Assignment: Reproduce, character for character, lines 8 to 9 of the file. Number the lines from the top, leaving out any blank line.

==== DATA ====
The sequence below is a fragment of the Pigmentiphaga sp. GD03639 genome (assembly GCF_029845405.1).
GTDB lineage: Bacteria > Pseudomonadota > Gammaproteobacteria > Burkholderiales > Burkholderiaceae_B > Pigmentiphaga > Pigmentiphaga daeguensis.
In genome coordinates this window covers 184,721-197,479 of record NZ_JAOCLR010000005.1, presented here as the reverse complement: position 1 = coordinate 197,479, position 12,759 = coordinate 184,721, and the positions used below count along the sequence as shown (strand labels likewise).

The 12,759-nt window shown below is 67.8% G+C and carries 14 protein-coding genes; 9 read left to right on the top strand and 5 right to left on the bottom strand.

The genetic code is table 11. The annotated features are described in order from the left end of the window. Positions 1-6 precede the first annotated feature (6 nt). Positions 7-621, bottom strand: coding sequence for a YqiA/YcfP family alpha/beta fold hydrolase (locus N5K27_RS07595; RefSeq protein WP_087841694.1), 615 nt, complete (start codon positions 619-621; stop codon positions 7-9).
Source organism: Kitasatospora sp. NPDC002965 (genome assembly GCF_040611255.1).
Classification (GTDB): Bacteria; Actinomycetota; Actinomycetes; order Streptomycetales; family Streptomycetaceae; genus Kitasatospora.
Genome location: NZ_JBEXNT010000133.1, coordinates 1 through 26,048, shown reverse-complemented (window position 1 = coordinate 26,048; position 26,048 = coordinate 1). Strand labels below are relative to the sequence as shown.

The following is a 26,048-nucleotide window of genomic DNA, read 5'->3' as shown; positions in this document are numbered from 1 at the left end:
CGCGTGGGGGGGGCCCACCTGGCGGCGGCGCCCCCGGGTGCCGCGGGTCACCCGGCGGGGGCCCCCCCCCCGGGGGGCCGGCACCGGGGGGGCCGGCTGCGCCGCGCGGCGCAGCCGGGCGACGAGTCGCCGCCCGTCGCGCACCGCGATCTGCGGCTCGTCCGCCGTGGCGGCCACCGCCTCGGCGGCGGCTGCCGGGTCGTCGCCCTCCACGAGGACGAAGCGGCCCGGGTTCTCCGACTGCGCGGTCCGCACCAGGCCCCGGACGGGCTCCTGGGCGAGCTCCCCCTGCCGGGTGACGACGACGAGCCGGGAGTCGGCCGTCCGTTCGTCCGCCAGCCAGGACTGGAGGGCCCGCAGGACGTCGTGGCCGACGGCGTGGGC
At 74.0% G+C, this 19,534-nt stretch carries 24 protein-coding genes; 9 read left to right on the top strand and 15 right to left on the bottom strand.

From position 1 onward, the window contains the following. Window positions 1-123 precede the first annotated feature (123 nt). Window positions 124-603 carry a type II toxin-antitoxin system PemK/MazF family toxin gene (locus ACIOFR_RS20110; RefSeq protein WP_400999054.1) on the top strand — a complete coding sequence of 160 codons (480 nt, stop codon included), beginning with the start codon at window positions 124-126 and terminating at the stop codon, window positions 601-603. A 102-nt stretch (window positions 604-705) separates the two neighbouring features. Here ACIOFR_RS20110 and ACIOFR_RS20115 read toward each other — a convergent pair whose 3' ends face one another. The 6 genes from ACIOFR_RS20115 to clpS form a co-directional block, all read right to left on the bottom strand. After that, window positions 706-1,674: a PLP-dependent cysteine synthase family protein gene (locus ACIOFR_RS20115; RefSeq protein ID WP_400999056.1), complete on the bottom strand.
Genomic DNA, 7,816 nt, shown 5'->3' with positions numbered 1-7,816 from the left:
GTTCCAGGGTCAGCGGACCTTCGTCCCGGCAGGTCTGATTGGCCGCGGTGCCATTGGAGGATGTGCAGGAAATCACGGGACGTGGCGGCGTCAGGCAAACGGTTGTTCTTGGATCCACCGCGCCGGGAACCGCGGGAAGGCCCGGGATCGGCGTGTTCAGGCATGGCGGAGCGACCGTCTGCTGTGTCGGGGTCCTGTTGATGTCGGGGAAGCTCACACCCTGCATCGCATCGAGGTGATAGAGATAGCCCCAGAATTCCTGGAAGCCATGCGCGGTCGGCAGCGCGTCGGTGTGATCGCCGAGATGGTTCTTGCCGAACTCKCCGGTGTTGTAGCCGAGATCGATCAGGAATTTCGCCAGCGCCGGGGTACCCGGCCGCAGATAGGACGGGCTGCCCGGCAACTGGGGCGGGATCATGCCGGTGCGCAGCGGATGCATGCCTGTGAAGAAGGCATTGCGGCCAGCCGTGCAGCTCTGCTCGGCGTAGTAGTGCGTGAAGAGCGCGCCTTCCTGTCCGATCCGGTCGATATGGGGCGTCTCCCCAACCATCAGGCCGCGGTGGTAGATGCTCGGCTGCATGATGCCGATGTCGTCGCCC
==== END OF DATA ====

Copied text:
Genome location: NZ_JBEXNT010000133.1, coordinates 1 through 26,048, shown reverse-complemented (window position 1 = coordinate 26,048; position 26,048 = coordinate 1). Strand labels below are relative to the sequence as shown.

The following is a 26,048-nucleotide window of genomic DNA, read 5'->3' as shown; positions in this document are numbered from 1 at the left end: